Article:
Wing Chun and Hung Gar Comparisson.

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Both Wing Chun and Hung Gar are Kung Fu Systems from southern China. Kung Fu or Chinese boxing is one of the oldest forms of fighting arts known to mankind.

It is very difficult to write about the history and roots of Chinese Martial Arts in a few pages, because we are talking about a very important part of Chinese culture, which has a long and at times confusing history, due to in no small way to legends, myths, and contradictions with so many influences such as religion, philosophy, superstition, beliefs and of course politics.

The earlier stages of both Wing Chun and Hung Gar were based on legends that were past down verbally from master to student, so at times they could be ambiguous due to the fact there was no evidence at the time these system were founded.

So I will give you a brief history of Wing Chun and Hung Gar Kung Fu. Starting from an era where two monks fled the Manchurian persecutors. One being 22nd Generation Shaolin monk Ye Chen An Zhu from the Northern Shaolin Temple, who according to historians from Futsan China, was the person responsible for teaching Wing Chun to people who became involved with the Peking Opera.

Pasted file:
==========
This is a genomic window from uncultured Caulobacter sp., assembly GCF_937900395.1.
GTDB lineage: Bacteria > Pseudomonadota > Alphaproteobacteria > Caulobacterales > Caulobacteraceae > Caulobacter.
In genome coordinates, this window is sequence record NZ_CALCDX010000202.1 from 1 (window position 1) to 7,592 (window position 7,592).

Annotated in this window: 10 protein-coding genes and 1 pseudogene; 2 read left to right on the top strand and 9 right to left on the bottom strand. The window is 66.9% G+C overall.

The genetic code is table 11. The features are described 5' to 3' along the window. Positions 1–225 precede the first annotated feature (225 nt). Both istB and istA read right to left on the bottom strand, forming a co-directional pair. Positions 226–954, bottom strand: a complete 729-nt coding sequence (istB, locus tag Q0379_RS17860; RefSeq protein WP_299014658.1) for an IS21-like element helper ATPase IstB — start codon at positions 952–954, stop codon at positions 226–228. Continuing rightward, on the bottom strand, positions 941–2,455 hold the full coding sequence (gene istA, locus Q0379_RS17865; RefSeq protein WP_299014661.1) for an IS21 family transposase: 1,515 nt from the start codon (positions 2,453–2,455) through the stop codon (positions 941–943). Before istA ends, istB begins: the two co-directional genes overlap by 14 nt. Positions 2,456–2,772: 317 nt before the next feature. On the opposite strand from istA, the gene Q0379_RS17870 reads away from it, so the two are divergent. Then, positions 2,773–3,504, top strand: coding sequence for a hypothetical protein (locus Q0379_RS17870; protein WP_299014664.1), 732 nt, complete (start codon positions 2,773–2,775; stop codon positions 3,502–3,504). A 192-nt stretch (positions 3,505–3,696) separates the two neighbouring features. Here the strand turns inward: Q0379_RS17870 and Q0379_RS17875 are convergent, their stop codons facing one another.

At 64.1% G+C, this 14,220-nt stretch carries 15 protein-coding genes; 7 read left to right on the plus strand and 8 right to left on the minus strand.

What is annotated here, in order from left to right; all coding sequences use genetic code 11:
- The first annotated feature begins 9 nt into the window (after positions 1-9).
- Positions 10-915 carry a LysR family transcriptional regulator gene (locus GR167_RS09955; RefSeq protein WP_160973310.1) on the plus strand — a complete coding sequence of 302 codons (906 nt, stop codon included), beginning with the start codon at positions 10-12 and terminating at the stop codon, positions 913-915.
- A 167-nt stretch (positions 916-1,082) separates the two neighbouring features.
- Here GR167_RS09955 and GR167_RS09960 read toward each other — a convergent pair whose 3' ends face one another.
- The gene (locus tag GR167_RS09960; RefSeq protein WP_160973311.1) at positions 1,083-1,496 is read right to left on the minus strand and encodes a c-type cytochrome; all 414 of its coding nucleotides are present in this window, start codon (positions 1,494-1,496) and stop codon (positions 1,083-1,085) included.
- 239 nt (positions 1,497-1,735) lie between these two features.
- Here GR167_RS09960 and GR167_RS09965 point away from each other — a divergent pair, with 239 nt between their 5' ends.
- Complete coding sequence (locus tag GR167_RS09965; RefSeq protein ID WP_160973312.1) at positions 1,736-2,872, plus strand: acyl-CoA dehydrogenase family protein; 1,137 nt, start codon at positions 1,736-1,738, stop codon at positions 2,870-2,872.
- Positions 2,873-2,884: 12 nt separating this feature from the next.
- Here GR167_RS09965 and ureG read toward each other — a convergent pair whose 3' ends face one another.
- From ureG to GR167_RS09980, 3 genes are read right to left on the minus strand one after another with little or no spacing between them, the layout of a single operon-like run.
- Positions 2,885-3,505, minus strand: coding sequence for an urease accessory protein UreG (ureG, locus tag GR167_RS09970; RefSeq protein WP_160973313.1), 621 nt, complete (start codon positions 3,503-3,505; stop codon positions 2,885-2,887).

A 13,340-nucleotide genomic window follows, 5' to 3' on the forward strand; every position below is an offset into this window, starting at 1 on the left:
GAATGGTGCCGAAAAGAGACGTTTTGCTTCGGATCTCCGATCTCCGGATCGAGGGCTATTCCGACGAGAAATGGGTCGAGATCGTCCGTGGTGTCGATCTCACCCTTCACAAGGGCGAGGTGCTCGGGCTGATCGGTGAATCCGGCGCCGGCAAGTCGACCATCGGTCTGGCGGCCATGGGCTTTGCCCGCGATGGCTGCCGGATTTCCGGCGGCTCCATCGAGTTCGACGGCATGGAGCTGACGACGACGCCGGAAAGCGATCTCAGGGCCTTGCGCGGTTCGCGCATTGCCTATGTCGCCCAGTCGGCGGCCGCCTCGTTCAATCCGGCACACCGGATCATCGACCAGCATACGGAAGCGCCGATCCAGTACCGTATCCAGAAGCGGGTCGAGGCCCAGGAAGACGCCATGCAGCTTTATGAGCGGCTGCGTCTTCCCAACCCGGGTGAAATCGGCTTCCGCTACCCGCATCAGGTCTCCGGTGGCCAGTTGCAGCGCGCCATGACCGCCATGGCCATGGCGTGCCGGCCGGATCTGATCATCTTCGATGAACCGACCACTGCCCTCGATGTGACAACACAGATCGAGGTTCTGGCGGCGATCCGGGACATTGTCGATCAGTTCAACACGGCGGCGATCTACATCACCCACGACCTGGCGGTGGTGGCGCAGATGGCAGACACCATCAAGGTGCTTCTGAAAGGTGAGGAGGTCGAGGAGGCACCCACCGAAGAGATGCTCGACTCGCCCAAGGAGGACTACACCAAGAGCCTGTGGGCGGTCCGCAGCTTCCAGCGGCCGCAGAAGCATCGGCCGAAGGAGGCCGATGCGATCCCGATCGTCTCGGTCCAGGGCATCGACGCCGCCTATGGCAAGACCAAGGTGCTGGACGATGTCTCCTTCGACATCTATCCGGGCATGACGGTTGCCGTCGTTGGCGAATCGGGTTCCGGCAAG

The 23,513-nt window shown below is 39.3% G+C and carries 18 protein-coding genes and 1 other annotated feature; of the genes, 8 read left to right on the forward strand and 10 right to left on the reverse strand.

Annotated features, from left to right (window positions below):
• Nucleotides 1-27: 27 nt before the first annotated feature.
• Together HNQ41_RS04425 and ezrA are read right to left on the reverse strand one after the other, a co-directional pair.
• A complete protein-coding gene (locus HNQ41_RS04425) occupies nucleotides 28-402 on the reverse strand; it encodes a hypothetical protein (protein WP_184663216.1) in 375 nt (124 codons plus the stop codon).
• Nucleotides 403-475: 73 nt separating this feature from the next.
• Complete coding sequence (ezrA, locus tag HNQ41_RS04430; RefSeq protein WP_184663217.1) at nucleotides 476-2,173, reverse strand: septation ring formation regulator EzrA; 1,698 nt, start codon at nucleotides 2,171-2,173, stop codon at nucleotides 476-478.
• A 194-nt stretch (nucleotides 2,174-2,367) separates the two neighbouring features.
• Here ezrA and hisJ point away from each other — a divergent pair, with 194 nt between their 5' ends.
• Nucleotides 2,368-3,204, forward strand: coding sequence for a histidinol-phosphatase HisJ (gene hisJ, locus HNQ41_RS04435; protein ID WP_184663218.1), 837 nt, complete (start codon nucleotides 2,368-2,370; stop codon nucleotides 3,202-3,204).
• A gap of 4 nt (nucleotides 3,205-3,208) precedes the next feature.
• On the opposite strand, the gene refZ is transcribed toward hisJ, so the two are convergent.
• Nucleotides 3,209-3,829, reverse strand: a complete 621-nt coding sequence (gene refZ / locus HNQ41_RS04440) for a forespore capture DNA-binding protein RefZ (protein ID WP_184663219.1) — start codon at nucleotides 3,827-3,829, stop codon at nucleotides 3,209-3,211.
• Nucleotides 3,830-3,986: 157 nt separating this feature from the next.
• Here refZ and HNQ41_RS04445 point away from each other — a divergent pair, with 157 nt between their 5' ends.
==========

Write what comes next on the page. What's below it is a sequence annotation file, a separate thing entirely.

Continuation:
And monk Gee Seen Sim See Abbott from the Southern Shaolin Temple known today as the person who taught the founder of Hung Gar (Hung Hei Gung) on the Red Boats Peking Opera.


Both systems where developed around 300 years ago during the Ching Dynasty. It was a time of oppression for the general population. Between 1644-1911 the Manchurians ruled China, where only the minority where Manchus and the general population were the Hans. To maintain control over the Hans, the Manchus ruled with harsh laws and zero tolerance, banning the use of weapons and or training the Martial Arts, also forcing Chinese men to adopt Manchu customs like to infamous queue (braided pony tail). This provoked violent Chinese resistance. It is well known that rebel activity flourished in the Red Boat Peking Opera Troupes that traveled along the Pearl River in Southern China.